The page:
Archive for May, 2008

High five from The Pet Blog

The Pet Blog had some nice things to say about Dog Park Wisdom this week, including (but not limited to):

There are great anecdotal stories from the author, her friends, family, and sometimes from complete strangers. My favorite among these is why you should wear a belt when visiting the dog park. Photos by Bev Sparks make Dog Park Wisdom visually a pleasure as well as a fun read.

I include the belt bit here as a teaser!

Chair mat? No. Couch protector? Yes.

Recently, I received this ingenious tip for keeping dogs off the furniture from Amanda Brothers, certified trainer and owner of Sidekick Dog Training in Seattle:

At our old house, we resorted to putting our coffee table upside down on the couch whenever we left the living room to prevent our dogs from turning the couch into a jungle gym. For our new house, my husband bought a square sheet of plastic at Office Depot to use under his desk chair so it didn’t get bogged down in the carpet. Turns out the bottom has little plastic nubs on it, and it is the perfect size to be cut down the middle and placed nub-side-up on the couch, which keeps dogs off and actually looks pretty okay (much better than an upside-down table and kinder than many other options).

With its poor reviews as a chair mat, Amanda’s right that this office product might do better marketed as a dog deterrent. Discover more of Amanda’s dog-life smarts in her monthly column for the Journal Newspapers.

Better than Prozac, funny dogs

I never cease to be amazed by how efficiently a silly dog can turn a blue day around. It’s not just that unconditional devotion, which gets all the press. It’s the canines’ comic stylings — their quirky habits, campy begging, penchant for trouble, and not-so-sly moves. I know a couple with four Dachshunds, who watch their quartet raise Caine with all the satisfaction of a 13-year-old Serena-wannabe watching Gossip Girl. (The dogs are more engaging and less predictable than the TV actors.)

Dog Park Wisdom tipster Phil Juliano has channeled the antic inspiration of his four-year-old, lean, mean, tennis ball-chasin’ machine (a Labrador Retriever named Spencer) into an autobiographical comic strip, Best In Show. I am grateful for how dogs not only make us laugh, but how they encourage us to be patient, attentive, and compassionate, and in Spencer’s case, to make art. That idea, that our dogs bring out the best in us, was something that drove my book. Phil recently moved to Asheville, North Carolina, where his strip runs (or soon will run) in Critter, Rapid River and Asheville Unscene.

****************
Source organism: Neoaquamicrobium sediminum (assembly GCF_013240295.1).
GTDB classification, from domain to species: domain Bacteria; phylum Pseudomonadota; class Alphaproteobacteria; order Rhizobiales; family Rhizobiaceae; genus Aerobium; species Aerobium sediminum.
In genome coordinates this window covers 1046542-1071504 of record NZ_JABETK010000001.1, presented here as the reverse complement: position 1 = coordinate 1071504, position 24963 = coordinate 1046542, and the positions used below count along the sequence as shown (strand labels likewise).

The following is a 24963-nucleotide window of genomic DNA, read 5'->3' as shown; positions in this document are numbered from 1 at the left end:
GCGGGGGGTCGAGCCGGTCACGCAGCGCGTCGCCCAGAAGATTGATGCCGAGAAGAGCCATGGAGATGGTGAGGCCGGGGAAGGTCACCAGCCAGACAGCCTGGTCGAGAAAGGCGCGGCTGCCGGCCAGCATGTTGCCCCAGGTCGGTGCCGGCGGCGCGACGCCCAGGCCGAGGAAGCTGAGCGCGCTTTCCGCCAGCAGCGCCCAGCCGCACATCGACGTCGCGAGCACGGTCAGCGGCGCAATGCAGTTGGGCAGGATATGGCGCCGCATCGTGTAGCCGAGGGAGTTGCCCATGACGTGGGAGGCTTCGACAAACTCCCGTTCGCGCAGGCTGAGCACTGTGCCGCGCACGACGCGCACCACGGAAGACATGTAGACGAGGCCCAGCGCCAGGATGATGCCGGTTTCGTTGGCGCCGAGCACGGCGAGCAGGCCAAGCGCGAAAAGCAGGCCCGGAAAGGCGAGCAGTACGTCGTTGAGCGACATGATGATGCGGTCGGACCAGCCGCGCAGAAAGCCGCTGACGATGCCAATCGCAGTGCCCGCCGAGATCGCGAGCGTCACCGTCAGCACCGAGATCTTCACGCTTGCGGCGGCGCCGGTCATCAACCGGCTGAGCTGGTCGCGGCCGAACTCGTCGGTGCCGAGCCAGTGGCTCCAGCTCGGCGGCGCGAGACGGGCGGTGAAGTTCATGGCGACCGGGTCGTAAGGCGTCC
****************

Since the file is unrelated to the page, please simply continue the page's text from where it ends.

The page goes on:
A nod from Dayton

In a story about canine road trips, the Dayton Daily News recommends Dog Park Wisdom, and says, “[Lisa Wogan] answers questions you never thought of before you even get the chance to think of them.”

Get jiggy with your bicycle

At a holiday mutt mixer last December, I met David Sylvester, a Seattle vaccine scientist, and his gorgeous Shepherd/Husky mix dog, Chiva. They were preparing to cycle around the country and climb the highest peak in each of the Lower 48 states. In addition to providing a chance for adventures together, David and Chiva’s Tour de Dog aims to raise awareness about and money for the fight against animal cruelty and environment destruction.

I like hearing stories of novel ways to incorporate dogs into formerly human-only activities. But I was behind the curve on this one. For example, during the cycling legs, Chiva rides in style in a DoggyRide trailer. It’s a sign of the times that folks aren’t simply modifying child-carriers anymore. Companies are actually manufacturing “sidecars” for dogs.

My favorite adaptation for a cycling dog is the Xtracycle, sport utility bike. This cycling-dog option requires a game pup with excellent equilibrium, such as Jiggy, Ken Hoeve’s Pit Bull, who balanced on a skateboard-like platform at the back of an Xtracycle for much of an 800-mile trek from Savannah, Georgia, to Key West, Florida in 2001. Jiggy also floated along in a raft, pulled by Hoeve in a kayak, during watery stretches. Ken with Jiggy (at home in Colorado last year) shared his story with us for Dog Park Wisdom. After a life of exuberant adventures, Jiggy succumbed to cancer last year. I’m thrilled to include his photo in the blog.

D-I-Y plastic bag dispenser

When she’s not hiking with her Catahoula leopard dog, Beau, Amanda Tikkanen is probably going all MacGyver on some forgotten nylon remnant. With a passion for trails and dogs and the self-reliance of a pioneer, Amanda generously shares her insights and perspectives at UberPest’s Journal. She’s not a daily blogger by any stretch, but her archives and do-it-yourself instructions could keep a motivated, tree-hugging, dog guardian busy repurposing everyday objects for a long while. A March 2008 entry on converting a plastic, gallon jug into a waste bag dispenser is just the sort of practical wisdom we can all use in these belt-tightening times. (Extra points for using a pet-stain removal jug for poop bags!)

Agility garden?

I love the idea of adapting your garden to your dogs, rather than constantly struggling to keep your dog out of the garden. So how about incorporating agility training into your planting plan? Dog Park Wisdom photographer Bev Sparks suggested growing corn as weave poles in the backyard. Robin Haglund, owner of Garden Mentors in Seattle, thinks mammoth sunflowers might be a sturdier–and probably prettier–option. “They tend to have really strong stalks when they get going — so strong that I have to let them rot over the winter in order to get them out of the ground,” she says. She also suggests using inexpensive bamboo pools planted with climbing beans. (The photo is of Robin’s dog Shiloh, who has inspired many landscaping workarounds.)